January 22, 2024

Building a Comprehensive and Sustainable Waste Management and Recycling System in Nairobi


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Nairobi is confronted with a pressing plastic waste issue: a lack of incinerators, an overwhelmed licensed dumpsite, a proliferation of unlicensed dumpsites, and an unreliable waste collection service, virtually no access to waste management in informal settlements, which are prevalent in Nairobi.

This predicament not only jeopardizes public health but also contributes to climate change and tarnishes the visual appeal of the city. While a patchwork of formal and informal recyclers and waste managers offers an alternative to landfilling, the informal workforce faces harsh conditions, lack of recognition, harassment, and unfair market access, hindering the potential prosperity of these workers and the positive impacts of recycling on the economy, society, and the environment.

In this against this background that a group of more than 30 stakeholders across the value chain have come together to create Tabo Mabo Program (Taka bora – Maisha bora). Translating to better waste – better life. Tabo Mabo intends to create a stakeholder-encompassing, membership-based network. The network will facilitate direct business relations between the members, benefiting all parties by reducing current system inefficiencies and new business opportunities. The network also offers services with a heightened focus on currently underserved core workers such as waste pickers.  Nairobi has a vibrant ecosystem of informal, transitional and formal waste management and recycling workers and entrepreneurs. This network builds on this ecosystem.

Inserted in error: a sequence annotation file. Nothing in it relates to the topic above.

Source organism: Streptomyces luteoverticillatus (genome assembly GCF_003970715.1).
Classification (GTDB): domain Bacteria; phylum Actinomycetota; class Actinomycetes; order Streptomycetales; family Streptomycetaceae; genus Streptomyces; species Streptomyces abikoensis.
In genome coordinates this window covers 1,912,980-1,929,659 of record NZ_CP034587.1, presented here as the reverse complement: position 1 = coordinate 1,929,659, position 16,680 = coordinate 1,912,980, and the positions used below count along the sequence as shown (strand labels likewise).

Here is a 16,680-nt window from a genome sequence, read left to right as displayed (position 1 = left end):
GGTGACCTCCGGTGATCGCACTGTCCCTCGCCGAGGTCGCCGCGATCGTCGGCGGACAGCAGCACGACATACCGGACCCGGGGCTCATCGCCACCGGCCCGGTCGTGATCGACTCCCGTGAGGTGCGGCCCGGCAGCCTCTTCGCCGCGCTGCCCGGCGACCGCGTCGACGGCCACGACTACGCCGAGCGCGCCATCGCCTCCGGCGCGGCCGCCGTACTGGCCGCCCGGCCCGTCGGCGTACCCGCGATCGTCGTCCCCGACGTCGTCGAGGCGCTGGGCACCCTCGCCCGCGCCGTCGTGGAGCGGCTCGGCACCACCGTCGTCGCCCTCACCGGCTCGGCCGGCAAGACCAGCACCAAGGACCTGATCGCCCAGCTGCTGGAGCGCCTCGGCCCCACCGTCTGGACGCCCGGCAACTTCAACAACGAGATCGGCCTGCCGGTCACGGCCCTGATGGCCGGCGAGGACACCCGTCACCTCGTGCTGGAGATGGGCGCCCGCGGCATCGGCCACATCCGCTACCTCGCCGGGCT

However, gaps in the ecosystem remain, especially in underserved communities or stakeholder groups. Therefore, Tabo Mabo is working to establish critical infrastructure elements such as:

  • Household collection in informal settlements to reduce the direct effects of waste on community and environmental health
  • A professional Material Recovery Facility to retrieve the most value of the collected waste and limit the amount directed to dumpsites.
  • Waste bank at the Mukuru informal settlement dumpsite, offering fair and transparent prices for material and additional services to the core waste workers
  • A mini-bank to provide access to small-scale funding to entrepreneurs who are usually excluded from formal banking processes or subject to high-interest-rate microfinancing.

During the workshop, the group quantified its objectives, structured around the Prosperity Model developed by the Insitute for Global Prosperity at UCL (University College London), and detailed the implementation plan.

As Kenya undergoes a regulatory turning point in waste management with the translation of the Sustainable Waste Management Act into concrete policies, including Extended Producer Responsibility, tabo is positioned to contribute practically to implementation and inform policies, especially regarding the inclusion of informal waste and recycling players

In the spirit of community ownership, Latewa Arts CBO was entrusted with the network management and facilitation of tabo mabo. Latewa is a Nairobi-based CBO focusing on waste management and the rights of marginalized groups in the community. Based on Latewa’s excellent track record and the increasing focus on natural capital and related aspects of prosperity at SBS, Latewa  and SBS will be collaborating closely in the future.

Tabo mabo resulted from Alina Marm’s PhD research at UCL supervised by Prof. Jacqueline McGlade, a senior Faculty member at Strathmore University Business School.

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